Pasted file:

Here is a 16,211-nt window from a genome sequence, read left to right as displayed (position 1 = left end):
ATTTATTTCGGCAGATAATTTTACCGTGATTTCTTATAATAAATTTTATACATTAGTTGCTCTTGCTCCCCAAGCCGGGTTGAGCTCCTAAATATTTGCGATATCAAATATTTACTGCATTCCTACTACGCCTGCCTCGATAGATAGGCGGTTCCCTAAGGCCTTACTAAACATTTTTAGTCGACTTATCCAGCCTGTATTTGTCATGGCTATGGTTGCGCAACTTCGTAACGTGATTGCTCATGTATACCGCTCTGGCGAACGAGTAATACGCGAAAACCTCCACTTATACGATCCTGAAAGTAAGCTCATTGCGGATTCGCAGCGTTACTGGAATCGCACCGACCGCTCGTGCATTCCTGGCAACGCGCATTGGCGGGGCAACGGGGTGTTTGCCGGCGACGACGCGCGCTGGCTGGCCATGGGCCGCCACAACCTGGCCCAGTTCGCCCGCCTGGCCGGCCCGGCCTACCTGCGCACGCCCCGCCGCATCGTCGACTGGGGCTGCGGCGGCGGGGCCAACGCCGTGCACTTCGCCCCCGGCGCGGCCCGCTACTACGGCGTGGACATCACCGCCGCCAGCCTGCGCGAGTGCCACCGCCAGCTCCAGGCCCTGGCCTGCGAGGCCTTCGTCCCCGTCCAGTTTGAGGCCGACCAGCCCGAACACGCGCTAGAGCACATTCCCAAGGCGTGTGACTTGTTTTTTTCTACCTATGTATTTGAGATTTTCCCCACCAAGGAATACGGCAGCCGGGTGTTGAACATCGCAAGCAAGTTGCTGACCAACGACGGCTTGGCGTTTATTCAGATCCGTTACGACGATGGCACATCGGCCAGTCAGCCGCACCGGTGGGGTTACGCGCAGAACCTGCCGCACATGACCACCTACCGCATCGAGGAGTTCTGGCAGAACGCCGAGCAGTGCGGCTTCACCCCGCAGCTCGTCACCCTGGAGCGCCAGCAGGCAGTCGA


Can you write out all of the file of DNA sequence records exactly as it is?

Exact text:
Here is a 16,211-nt window from a genome sequence, read left to right as displayed (position 1 = left end):
ATTTATTTCGGCAGATAATTTTACCGTGATTTCTTATAATAAATTTTATACATTAGTTGCTCTTGCTCCCCAAGCCGGGTTGAGCTCCTAAATATTTGCGATATCAAATATTTACTGCATTCCTACTACGCCTGCCTCGATAGATAGGCGGTTCCCTAAGGCCTTACTAAACATTTTTAGTCGACTTATCCAGCCTGTATTTGTCATGGCTATGGTTGCGCAACTTCGTAACGTGATTGCTCATGTATACCGCTCTGGCGAACGAGTAATACGCGAAAACCTCCACTTATACGATCCTGAAAGTAAGCTCATTGCGGATTCGCAGCGTTACTGGAATCGCACCGACCGCTCGTGCATTCCTGGCAACGCGCATTGGCGGGGCAACGGGGTGTTTGCCGGCGACGACGCGCGCTGGCTGGCCATGGGCCGCCACAACCTGGCCCAGTTCGCCCGCCTGGCCGGCCCGGCCTACCTGCGCACGCCCCGCCGCATCGTCGACTGGGGCTGCGGCGGCGGGGCCAACGCCGTGCACTTCGCCCCCGGCGCGGCCCGCTACTACGGCGTGGACATCACCGCCGCCAGCCTGCGCGAGTGCCACCGCCAGCTCCAGGCCCTGGCCTGCGAGGCCTTCGTCCCCGTCCAGTTTGAGGCCGACCAGCCCGAACACGCGCTAGAGCACATTCCCAAGGCGTGTGACTTGTTTTTTTCTACCTATGTATTTGAGATTTTCCCCACCAAGGAATACGGCAGCCGGGTGTTGAACATCGCAAGCAAGTTGCTGACCAACGACGGCTTGGCGTTTATTCAGATCCGTTACGACGATGGCACATCGGCCAGTCAGCCGCACCGGTGGGGTTACGCGCAGAACCTGCCGCACATGACCACCTACCGCATCGAGGAGTTCTGGCAGAACGCCGAGCAGTGCGGCTTCACCCCGCAGCTCGTCACCCTGGAGCGCCAGCAGGCAGTCGA